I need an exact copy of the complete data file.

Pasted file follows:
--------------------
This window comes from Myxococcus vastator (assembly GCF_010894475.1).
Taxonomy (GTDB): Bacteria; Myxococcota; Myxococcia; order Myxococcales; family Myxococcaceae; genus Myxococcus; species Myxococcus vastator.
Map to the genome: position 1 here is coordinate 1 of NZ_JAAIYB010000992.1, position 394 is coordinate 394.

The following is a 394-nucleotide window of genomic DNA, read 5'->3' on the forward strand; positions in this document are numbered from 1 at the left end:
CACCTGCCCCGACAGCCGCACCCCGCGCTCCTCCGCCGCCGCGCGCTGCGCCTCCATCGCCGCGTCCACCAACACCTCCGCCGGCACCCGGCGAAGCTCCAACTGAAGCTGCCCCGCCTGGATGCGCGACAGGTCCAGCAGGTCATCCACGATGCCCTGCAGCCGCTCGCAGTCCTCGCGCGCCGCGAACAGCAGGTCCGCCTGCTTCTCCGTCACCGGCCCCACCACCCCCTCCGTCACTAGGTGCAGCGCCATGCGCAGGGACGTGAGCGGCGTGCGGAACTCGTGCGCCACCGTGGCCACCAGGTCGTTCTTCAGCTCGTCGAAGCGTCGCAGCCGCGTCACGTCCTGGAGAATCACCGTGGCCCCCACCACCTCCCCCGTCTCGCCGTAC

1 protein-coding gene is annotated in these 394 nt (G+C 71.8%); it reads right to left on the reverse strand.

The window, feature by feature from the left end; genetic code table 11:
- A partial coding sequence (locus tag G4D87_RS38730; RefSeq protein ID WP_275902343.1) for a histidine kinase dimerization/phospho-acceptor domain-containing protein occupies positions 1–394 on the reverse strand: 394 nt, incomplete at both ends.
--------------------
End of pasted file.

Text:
This window comes from Myxococcus vastator (assembly GCF_010894475.1).
Taxonomy (GTDB): Bacteria; Myxococcota; Myxococcia; order Myxococcales; family Myxococcaceae; genus Myxococcus; species Myxococcus vastator.
Map to the genome: position 1 here is coordinate 1 of NZ_JAAIYB010000992.1, position 394 is coordinate 394.

The following is a 394-nucleotide window of genomic DNA, read 5'->3' on the forward strand; positions in this document are numbered from 1 at the left end:
CACCTGCCCCGACAGCCGCACCCCGCGCTCCTCCGCCGCCGCGCGCTGCGCCTCCATCGCCGCGTCCACCAACACCTCCGCCGGCACCCGGCGAAGCTCCAACTGAAGCTGCCCCGCCTGGATGCGCGACAGGTCCAGCAGGTCATCCACGATGCCCTGCAGCCGCTCGCAGTCCTCGCGCGCCGCGAACAGCAGGTCCGCCTGCTTCTCCGTCACCGGCCCCACCACCCCCTCCGTCACTAGGTGCAGCGCCATGCGCAGGGACGTGAGCGGCGTGCGGAACTCGTGCGCCACCGTGGCCACCAGGTCGTTCTTCAGCTCGTCGAAGCGTCGCAGCCGCGTCACGTCCTGGAGAATCACCGTGGCCCCCACCACCTCCCCCGTCTCGCCGTAC

1 protein-coding gene is annotated in these 394 nt (G+C 71.8%); it reads right to left on the reverse strand.

The window, feature by feature from the left end; genetic code table 11:
- A partial coding sequence (locus tag G4D87_RS38730; RefSeq protein ID WP_275902343.1) for a histidine kinase dimerization/phospho-acceptor domain-containing protein occupies positions 1–394 on the reverse strand: 394 nt, incomplete at both ends.